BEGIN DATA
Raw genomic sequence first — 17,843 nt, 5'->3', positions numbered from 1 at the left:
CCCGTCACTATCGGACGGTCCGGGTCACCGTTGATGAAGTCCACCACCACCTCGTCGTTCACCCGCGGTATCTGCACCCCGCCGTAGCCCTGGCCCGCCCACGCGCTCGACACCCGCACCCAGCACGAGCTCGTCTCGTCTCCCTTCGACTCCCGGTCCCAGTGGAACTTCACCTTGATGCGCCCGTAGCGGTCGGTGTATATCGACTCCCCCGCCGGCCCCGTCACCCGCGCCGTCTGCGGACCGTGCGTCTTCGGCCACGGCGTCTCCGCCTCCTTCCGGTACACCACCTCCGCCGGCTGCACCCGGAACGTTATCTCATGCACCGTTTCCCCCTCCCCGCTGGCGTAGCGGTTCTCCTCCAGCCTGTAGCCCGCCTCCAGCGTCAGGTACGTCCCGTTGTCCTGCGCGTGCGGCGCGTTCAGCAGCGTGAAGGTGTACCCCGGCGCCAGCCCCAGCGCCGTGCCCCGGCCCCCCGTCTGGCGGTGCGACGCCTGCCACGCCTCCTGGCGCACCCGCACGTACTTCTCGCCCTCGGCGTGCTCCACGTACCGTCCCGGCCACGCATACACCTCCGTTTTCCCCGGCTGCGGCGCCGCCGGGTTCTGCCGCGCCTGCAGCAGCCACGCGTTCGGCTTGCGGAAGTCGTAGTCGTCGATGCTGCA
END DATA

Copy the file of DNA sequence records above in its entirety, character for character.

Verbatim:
Raw genomic sequence first — 17,843 nt, 5'->3', positions numbered from 1 at the left:
CCCGTCACTATCGGACGGTCCGGGTCACCGTTGATGAAGTCCACCACCACCTCGTCGTTCACCCGCGGTATCTGCACCCCGCCGTAGCCCTGGCCCGCCCACGCGCTCGACACCCGCACCCAGCACGAGCTCGTCTCGTCTCCCTTCGACTCCCGGTCCCAGTGGAACTTCACCTTGATGCGCCCGTAGCGGTCGGTGTATATCGACTCCCCCGCCGGCCCCGTCACCCGCGCCGTCTGCGGACCGTGCGTCTTCGGCCACGGCGTCTCCGCCTCCTTCCGGTACACCACCTCCGCCGGCTGCACCCGGAACGTTATCTCATGCACCGTTTCCCCCTCCCCGCTGGCGTAGCGGTTCTCCTCCAGCCTGTAGCCCGCCTCCAGCGTCAGGTACGTCCCGTTGTCCTGCGCGTGCGGCGCGTTCAGCAGCGTGAAGGTGTACCCCGGCGCCAGCCCCAGCGCCGTGCCCCGGCCCCCCGTCTGGCGGTGCGACGCCTGCCACGCCTCCTGGCGCACCCGCACGTACTTCTCGCCCTCGGCGTGCTCCACGTACCGTCCCGGCCACGCATACACCTCCGTTTTCCCCGGCTGCGGCGCCGCCGGGTTCTGCCGCGCCTGCAGCAGCCACGCGTTCGGCTTGCGGAAGTCGTAGTCGTCGATGCTGCA